AOC calls for Senate to end filibuster & codify marriage equality as a federal right

January 19, 2019: US Congresswoman Alexandria Ocasio-Cortez speaks at 3rd Annual Women's Rally and March on streets of Manhattan organized by Women's March Alliance.
January 19, 2019: US Congresswoman Alexandria Ocasio-Cortez speaks at 3rd Annual Women's Rally and March on streets of Manhattan organized by Women's March Alliance. Photo: Shutterstock

Rep. Alexandria Ocasio-Cortez called for Congress to codify the rights to abortion, contraception, marriage equality, and interracial marriage as calls for Congress to thwart the conservative justices’ attempts to roll back Americans’ rights increase.

“We have the possibility – when we are strengthened by the repeal of the filibuster or even the change to a talking filibuster or standing filibuster – in doing so, we can codify Roe, we can codify- and all the other cases that the supreme Court indicated that they would threaten, we can codify same-sex marriage, we can codify the right to contraception, we can codify interracial marriage,” Ocasio-Cortez said on The Late Show last night.

Related: Alexandria Ocasio-Cortez roasts Kyrsten Sinema for putting “lobbyists over people”

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The Congresswoman from New York was discussing the Supreme Court’s decision last week in Dobbs v. Jackson Women’s Health Organization, which overturned Roe v. Wade and ended the federal right to an abortion in the U.S.

Justice Clarence Thomas, in a concurring opinion, suggested that other rights built on the same legal principles as Roe – including marriage equality, the right not to be jailed for being gay, and the right to access contraception – are the next on the chopping block.

Liberals have been calling on Congress to pass laws protecting these rights now that the Supreme Court is removing them from the Constitution, and even Speaker Nancy Pelosi (D-CA) is joining the calls.

“In his disturbing concurrence, Justice Clarence Thomas confirmed many of our deepest fears about where this decision may lead: taking aim at additional longstanding precedent and cherished privacy rights, from access to contraception and in-vitro fertilization to marriage equality,” Pelosi wrote in a “Dear Colleague” letter. “Legislation is being introduced to further codify freedoms which Americans currently enjoy. More information to follow. ”

The 2015 Obergefell v. Hodges decision required all 50 states to recognize marriage equality and to treat same-sex couples the same as opposite-sex couples when it comes to marital rights. Jim Obergefell, the lead plaintiff in that case, is speaking out for Congress to pass a law making marriage equality a federal right in case the Supreme Court overturns his historic victory for LGBTQ rights.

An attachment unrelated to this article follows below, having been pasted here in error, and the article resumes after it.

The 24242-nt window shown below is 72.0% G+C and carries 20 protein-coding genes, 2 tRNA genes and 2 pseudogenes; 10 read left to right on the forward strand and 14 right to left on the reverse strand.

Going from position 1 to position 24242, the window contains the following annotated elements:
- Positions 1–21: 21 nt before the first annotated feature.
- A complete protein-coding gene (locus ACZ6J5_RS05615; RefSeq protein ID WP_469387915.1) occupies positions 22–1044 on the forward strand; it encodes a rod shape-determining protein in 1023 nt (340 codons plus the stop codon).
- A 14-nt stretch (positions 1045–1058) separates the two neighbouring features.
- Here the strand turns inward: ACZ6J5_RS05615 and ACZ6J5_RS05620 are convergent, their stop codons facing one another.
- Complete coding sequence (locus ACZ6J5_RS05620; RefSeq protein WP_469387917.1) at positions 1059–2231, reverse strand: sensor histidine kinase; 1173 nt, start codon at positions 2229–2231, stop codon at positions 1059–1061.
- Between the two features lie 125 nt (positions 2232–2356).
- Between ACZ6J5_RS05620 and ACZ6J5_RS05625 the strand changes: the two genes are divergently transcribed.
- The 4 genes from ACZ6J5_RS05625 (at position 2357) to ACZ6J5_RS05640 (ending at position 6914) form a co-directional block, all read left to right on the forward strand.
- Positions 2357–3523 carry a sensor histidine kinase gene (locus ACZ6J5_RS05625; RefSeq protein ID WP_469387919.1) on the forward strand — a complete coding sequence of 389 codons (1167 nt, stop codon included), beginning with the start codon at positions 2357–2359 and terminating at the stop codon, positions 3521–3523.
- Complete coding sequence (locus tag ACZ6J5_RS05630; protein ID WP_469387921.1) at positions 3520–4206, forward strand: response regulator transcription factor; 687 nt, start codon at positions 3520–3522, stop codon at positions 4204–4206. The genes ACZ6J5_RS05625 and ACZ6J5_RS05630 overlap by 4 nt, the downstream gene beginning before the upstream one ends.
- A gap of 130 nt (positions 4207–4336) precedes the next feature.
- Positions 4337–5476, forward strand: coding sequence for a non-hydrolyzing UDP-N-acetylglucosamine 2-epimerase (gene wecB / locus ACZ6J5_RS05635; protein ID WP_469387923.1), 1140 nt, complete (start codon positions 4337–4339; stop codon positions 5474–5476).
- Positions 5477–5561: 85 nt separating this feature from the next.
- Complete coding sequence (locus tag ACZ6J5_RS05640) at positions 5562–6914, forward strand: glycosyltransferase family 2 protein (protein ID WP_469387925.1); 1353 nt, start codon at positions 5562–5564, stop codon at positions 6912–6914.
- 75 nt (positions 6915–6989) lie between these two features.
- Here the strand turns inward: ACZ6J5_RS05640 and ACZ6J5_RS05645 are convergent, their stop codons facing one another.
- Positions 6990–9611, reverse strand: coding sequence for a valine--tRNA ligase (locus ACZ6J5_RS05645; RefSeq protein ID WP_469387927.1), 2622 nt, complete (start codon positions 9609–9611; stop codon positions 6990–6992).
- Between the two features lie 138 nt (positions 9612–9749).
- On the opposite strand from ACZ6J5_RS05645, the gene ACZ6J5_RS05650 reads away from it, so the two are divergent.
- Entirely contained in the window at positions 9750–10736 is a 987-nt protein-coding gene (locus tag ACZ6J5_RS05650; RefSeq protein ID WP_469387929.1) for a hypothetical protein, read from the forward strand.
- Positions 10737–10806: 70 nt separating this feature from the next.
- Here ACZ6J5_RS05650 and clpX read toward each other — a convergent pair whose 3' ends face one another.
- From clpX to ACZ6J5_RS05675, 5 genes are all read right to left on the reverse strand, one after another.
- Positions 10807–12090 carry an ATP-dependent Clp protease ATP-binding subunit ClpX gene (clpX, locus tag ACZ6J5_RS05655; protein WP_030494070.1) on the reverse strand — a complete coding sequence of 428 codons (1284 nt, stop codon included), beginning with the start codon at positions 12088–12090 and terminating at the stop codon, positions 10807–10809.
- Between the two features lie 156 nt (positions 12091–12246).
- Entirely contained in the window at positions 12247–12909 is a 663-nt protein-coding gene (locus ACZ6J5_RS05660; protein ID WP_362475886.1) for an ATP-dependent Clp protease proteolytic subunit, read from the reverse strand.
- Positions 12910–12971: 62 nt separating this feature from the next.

“I’m devastated for women, for people who get pregnant. For all of us in our nation who have enjoyed and expect to enjoy the right to make decisions about our own bodies, that’s a terrifying thing for the highest court in the land to take away,” he told Newsweek.

“You know, the concurring opinion by Justice Clarence Thomas, he clearly paints a target on a woman’s right to birth control and on same-sex couples, right to intimate relations in the privacy of their own home and on our right to marriage equality. So, opponents of LGBTQ+ equality, opponents of marriage equality and birth control will use that language to launch challenges to those rights.”

“We have got to act. We must be vocal,” Obergefell continued.

“We have got to demand that Congress propose and pass federal legislation that will protect these rights that we have enjoyed, that we’ve come to rely on.”

“We have to demand that our state legislatures do the same thing, pass legislation that protects these rights at a state level. We know we are at risk in the Supreme Court, but we must do what we can. And that’s demanding that our state legislatures and Congress act to protect the rights that a majority of Americans want and believe in.”

But as Rep. Ocasio-Cortez pointed out, the Senate could be a roadblock to passing such legislation. Democrats currently have a slight majority in the Senate – there are 50 Democratic senators and 50 Republican senators and the vice president casts the tie-breaking vote – but Senate rules currently require 60 votes to end a filibuster in order to actually vote on a bill. So effectively 10 Republicans must join Democrats to vote to end the debate on a bill in order for it to pass.

Senators Joe Manchin (D-WV) and Kyrsten Sinema (D-AZ) have been the two most vocal opponents of ending the filibuster, a position that has hamstringed Senate Democrats’ ability to pass progressive laws, including the Equality Act, which would add sexual orientation and gender identity to existing federal civil rights legislation and ban many forms of anti-LGBTQ discrimination.

Ted Cruz is fighting with a Muppet on Twitter again. This time it’s Elmo.

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